Chenjiagou, China: Training with Grand Master Chen Xiaowang Wang
Wushu College, Beijing Sport University: Training with Professor Wu Don
In late March TCA’s Chief Instructor Master Han Jin Song travelled to China for the TCA’s 26th China tour. They attended a six day Chen style Tai Chi workshop conducted by Grand Master Chen Xiao Wang at Chenjiagou (Chen Village), before travelling to Beijing Sport University to train with Professor Wu Dong in the Wushu weapon form, Guan Dao. About 100 students from about 20 countries and regions participated.
They were privileged to have Grand Master Chen Xiao Wang as their teacher. Grand Master Chen is the nineteenth generation, keeper and standard-bearer of Chen style Tai Chi. He was chosen at the end of China’s Cultural Revolution to educate the world in Tai Chi. He spent his childhood in Chenjiagou. Chen style Tai Chi became his way of life.
Chen style forms that emphasised the martial arts and self defence aspects, Silk Reeling (Chan Si Gong) and Push Hands (Tui Shou) were all practiced.
Chenjiagou is a remote village located in Henan Province approximately halfway between Shanghai and Beijing, It is regarded as the birthplace of tai chi. The peaceful village environment without the distractions of a larger city allowed a high level of concentration.
They stayed at the major Tai Chi School in Chenjiagou run by Master Chen’s brother Chen Xiao Xing and his son Chen Zi Qiang who is the Head Instructor and a Master of Chen style weapons, wrestling and New Frame forms. Being an isolated village they experienced the typical Chinese rural way of life. All students were awoken at 5:00am by the crowing of Cockerels quickly followed by barking dogs. The school’s students paraded each morning at 6:00am and did a series of exercises and running for one hour before breakfast at 7:00am. At the end of the day, at approximately 8:00pm, the students reassembled to be formally dismissed by Master Chen Zi Qiang.
The formal training consisted of Laojia Yi Lu (Old Frame 1), an abbreviated form of Chen style, known as the 9 Form, Silk Reeling and Push Hands.
The 26th China Tour at Chenjiagou coincided with the Chinese Wushu Association’s (CWU) Gradings (Duan Wei), which tested the ability and experience of Wushu practitioners across all external Chinese martial arts such as Shaolin and Wing Chun or internalized martial arts such as Tai Chi and Xing Yi. Overseas students from Russia, Germany, Italy, Spain, Hong Kong and South America participated.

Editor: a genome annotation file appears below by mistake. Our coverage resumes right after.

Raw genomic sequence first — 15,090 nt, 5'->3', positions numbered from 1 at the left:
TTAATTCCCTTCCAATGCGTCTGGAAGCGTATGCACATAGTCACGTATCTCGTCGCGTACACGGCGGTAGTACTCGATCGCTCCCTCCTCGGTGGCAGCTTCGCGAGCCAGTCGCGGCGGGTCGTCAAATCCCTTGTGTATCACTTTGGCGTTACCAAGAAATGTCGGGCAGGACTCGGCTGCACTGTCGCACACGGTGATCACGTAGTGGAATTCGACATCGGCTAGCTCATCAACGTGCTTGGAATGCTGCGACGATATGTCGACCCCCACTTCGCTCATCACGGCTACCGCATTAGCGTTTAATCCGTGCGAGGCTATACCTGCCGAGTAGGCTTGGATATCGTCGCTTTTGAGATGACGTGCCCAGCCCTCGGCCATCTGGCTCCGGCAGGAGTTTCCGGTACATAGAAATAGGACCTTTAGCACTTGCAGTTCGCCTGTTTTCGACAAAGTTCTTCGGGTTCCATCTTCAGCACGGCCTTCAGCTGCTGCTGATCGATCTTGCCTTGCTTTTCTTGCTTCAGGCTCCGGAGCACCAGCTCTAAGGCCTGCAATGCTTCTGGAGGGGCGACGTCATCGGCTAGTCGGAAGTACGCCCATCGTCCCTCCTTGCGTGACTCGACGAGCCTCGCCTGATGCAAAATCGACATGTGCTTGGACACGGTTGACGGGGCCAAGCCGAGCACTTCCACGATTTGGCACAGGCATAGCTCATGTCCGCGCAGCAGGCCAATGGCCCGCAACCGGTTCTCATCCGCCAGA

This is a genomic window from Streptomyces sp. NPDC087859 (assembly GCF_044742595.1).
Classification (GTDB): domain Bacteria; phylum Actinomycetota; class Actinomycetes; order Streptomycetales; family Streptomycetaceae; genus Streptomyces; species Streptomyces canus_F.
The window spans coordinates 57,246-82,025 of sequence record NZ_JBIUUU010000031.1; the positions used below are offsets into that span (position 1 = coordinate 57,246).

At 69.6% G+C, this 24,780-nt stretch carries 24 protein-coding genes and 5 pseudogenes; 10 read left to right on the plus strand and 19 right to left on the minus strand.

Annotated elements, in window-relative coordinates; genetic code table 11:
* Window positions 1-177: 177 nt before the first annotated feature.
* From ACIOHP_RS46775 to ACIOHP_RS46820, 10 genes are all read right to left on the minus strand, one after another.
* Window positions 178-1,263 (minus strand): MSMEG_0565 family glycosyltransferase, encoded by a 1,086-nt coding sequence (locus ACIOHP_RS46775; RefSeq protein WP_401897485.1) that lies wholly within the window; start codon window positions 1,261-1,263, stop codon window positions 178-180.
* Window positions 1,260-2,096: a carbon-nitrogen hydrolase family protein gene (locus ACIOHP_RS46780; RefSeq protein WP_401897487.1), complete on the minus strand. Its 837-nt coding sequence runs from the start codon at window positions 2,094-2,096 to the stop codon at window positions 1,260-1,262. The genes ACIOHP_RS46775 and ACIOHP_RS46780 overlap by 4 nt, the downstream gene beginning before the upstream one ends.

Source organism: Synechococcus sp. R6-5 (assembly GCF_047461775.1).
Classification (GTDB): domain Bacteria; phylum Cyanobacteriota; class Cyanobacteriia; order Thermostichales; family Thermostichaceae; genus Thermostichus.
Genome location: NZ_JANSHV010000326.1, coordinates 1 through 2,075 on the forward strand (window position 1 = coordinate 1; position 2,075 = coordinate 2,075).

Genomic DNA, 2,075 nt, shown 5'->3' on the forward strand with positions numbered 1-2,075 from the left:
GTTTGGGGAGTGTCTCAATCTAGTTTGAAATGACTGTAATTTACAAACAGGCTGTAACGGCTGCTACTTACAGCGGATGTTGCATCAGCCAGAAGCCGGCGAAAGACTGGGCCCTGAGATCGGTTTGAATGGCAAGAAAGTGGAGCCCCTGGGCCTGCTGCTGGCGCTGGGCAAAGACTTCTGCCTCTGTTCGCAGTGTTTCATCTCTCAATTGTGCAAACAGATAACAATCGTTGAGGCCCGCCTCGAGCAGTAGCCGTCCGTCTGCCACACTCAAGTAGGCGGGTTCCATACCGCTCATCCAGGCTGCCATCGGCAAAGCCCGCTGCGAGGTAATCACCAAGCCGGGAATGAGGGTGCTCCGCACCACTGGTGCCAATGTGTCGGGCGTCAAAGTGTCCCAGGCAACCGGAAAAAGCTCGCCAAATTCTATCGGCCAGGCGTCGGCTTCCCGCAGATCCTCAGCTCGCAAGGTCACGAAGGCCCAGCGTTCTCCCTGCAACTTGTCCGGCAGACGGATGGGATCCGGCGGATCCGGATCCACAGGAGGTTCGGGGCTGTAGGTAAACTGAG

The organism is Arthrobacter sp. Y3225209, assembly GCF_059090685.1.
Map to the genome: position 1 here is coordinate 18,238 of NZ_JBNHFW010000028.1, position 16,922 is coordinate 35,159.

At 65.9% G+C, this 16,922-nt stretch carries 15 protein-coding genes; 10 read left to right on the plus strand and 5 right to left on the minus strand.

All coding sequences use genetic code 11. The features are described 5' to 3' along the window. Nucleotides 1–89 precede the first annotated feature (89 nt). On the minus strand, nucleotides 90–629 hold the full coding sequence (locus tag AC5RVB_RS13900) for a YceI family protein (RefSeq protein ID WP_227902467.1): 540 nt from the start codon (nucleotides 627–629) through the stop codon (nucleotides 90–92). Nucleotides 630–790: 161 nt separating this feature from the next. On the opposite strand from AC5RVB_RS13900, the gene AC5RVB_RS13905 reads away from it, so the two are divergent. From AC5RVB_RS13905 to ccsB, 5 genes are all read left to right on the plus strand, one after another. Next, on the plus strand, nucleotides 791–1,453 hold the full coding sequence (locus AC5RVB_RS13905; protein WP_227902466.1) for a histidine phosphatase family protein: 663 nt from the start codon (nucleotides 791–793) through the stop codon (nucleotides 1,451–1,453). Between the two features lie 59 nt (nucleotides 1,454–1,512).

The new system of Gradings has nine levels divided into three sections: Gradings 1-3 is for students; Gradings 4-6 targets teachers and those wishing to be judges; and Gradings 7-9 relates to advanced practitioners and entitles those who pass to be called Grand Master.
The Gradings were presided over by Professor Kang Ge Wu, the Chairman of Duan Wei Committee and the Secretary General of the Chinese Wushu Association plus the Chairman of Duan Wei Committee of the Provincial and local Wushu Associations. It was an exciting time for TCA’s Chief Instructor Han as when he was a student at the Beijing Sport University in 1983 he was appointed the Captain of the University Wushu Team and Professor Kang was the Team Coach.
Students were tested on their performance of the Chen Forms taught during the workshop. Afterwards Professor Kang outlined the history, origins, purpose and content of the new Grading System. Students answered a series of written questions in their own language, based upon Professor Kang’s lecture. These answers were sent to the CWU in Beijing to be translated and assessed.
TCA would like to congratulate Michael a TCA student and a 26th TCA China Tour member who successfully passed the Grading exams. The CWU recently announced that he has been awarded Grade 3, a wonderful achievement.
TCA’s Chief Instructor Master Han recently passed exacting practical and theoretical tests to become one of only two 8th Grade ranked Duan Wei Tai Chi/Wushu practitioners in Australia. Grand Master Chen is one of a handful of 9th Grade ranked Tai Chi/Wushu practitioners worldwide. All are Chinese Nationals based in China except Grand Master Chen.
At the conclusion of the Gradings, the Tour travelled to Beijing for a week to study the traditional Chinese weapon, Guan Dao with Professor Wu Dong, at Wushu College, Beijing Sport University.
Professor Wu is a direct descendent of Wu Yuxiang who founded the Wu style in the early 19th century. He trains students in the use of the Guan Dao. The form is divided into 13 fundamental techniques. Each movement relates to the story of General Guan Yu who introduced the weapon for battle between 221 AD and 280 AD. Each time the form is practiced General Guan’s exploits are re-enacted.
Training commenced at 5.30am until 7.30am. It was revised and practiced during the afternoon for critical evaluation by Professor Wu the following morning. undefined
When not practicing Guan Dao, sight seeing was organised. It included Tiananmen Square, the Forbidden City and the old Summer Palace at Yuan Ming Yuan Park.
TCA’s 26th China Tour to Chenjiagou and Beijing Sport University promoted a deeper understanding of Tai Chi. The visit emphasised the importance of self-improvement.
Qigong increases vitality, impacts positively to improve medical conditions and in this way will improve and prolong the quality of life. Health Qigong is taught at Tai Chi Australia and you can read more about it here or contact Tai Chi Australia.